With a deal on a crucial debt swap said to be close to completion, talks got under way on Friday between government ministers and representatives of Greece’s foreign creditors on the reforms and additional austerity measures the country must take if it wants to qualify for more rescue aid. Speaking to Skai, government spokesman Pantelis Kapsis sought to play down the scope of the demands. He said that there would be no 25 percent increase in objective, or taxable property values – one of the several measures included in a list of demands given by foreign auditors on Thursday to Prime Minister Lucas Papademos -- and no additional tax increases. Kapsis noted however that foreign auditors were pressing for an overhaul of the state sector including thousands of layoffs. Kapsis did not rule out the possibility of Papademos taking up the issue of possible cuts to private sector wages himself with visiting envoys from the European Commission, European Central Bank and International Monetary Fund, known as the troika. The premier was scheduled to meet with the troika on Friday as media speculation mounts about the possible abolition of the so-called 13th and 14th salaries. Meanwhile, Skai understands that officials in Washington believe that Papademos’ three-party coalition should remain in place until at least September to push through the reforms it is being asked to commit to.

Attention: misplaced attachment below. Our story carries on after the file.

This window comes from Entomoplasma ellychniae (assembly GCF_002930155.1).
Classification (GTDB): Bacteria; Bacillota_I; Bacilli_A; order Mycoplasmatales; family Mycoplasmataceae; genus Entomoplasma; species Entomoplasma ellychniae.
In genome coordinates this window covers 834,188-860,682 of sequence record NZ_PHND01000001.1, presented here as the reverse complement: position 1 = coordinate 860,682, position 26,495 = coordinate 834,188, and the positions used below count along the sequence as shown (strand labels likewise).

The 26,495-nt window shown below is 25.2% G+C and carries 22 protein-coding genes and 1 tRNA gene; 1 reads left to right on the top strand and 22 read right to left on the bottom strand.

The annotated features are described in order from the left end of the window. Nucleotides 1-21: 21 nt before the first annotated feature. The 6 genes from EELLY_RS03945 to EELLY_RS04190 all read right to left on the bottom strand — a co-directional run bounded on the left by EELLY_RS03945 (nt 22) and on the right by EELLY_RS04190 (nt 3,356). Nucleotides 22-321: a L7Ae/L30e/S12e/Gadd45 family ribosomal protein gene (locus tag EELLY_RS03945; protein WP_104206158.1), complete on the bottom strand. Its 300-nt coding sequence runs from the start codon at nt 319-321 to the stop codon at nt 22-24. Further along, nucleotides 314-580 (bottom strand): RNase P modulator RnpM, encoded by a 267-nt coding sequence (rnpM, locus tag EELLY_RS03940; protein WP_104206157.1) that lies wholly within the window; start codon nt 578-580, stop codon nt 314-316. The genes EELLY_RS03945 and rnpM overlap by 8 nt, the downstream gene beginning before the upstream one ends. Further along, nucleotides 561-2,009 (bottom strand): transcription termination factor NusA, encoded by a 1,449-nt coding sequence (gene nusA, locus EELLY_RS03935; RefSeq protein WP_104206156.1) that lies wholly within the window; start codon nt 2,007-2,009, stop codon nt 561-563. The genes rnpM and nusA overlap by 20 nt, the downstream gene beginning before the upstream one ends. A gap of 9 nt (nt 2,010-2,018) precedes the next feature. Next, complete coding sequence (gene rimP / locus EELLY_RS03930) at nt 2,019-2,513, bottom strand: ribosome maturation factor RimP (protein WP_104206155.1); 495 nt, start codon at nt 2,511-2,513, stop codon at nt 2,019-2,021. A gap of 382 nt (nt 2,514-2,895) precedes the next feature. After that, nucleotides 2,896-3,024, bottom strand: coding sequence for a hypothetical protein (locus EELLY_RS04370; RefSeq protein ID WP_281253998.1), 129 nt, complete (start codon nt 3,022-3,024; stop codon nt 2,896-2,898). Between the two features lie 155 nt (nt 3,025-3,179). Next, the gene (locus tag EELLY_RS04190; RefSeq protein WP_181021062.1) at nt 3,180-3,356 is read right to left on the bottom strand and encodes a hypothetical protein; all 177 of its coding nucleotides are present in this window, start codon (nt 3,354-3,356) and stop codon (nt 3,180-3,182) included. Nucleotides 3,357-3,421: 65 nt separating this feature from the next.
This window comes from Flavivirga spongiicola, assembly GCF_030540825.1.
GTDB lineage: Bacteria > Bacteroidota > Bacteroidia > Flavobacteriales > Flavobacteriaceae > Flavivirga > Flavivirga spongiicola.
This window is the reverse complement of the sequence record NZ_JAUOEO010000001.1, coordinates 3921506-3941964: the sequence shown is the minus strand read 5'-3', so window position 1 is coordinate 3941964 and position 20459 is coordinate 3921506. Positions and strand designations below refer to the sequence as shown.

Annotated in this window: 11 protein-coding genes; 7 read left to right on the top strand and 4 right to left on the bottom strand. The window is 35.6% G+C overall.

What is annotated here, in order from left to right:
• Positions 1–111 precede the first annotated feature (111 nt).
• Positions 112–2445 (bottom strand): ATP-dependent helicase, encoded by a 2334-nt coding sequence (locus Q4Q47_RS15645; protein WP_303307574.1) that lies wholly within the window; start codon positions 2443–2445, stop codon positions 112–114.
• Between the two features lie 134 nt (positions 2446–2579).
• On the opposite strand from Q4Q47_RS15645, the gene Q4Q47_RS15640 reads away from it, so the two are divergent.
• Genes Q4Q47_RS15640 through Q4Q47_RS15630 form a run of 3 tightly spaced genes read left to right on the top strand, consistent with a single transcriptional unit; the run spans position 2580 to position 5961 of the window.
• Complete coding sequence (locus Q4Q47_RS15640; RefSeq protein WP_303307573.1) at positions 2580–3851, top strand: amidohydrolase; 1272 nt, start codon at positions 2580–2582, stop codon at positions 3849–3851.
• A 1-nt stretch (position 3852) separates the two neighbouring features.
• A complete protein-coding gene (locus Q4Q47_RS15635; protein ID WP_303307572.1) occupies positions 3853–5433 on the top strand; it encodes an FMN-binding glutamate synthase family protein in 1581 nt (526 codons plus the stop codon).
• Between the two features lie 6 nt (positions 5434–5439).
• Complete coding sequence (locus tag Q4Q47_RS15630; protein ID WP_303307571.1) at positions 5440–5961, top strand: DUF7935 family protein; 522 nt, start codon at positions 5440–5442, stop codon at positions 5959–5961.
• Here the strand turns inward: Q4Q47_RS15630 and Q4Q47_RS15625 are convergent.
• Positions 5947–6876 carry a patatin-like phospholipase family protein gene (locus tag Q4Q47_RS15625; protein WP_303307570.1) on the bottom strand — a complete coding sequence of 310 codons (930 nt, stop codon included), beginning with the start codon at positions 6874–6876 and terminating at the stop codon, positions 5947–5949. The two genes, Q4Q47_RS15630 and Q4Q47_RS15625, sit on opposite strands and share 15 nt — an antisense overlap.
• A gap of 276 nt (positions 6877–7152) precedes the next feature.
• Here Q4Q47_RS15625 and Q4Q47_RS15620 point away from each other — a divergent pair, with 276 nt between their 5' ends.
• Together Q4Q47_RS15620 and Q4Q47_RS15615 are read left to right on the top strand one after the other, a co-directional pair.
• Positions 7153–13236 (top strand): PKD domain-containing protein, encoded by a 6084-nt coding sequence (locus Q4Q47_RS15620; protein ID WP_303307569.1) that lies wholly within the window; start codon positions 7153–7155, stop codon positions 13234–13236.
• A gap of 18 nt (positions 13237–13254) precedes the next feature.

Papademos is expected to meet with all three party leaders, once again, on Saturday, to rally their support amid pressure from the troika for the three politicians to offer guarantees demonstrating their commitment to the economic reforms. Earlier on Friday Labor and Social Insurance Minister Giorgos Koutroumanis was meeting with the troika. He was expected to defend the 13th and 14 salaries, following discussions with labor unions and business associations which vehemently oppose such as measure. According to sources, Koutroumanis is expected to counterpropose the introduction of flexibility into the labor market by allowing enterprises in specific sectors to draw up work contracts. On the other thorny issue of auxiliary pensions, the troika’s demand is that another 650 million euros in cuts be carried out over the next three years.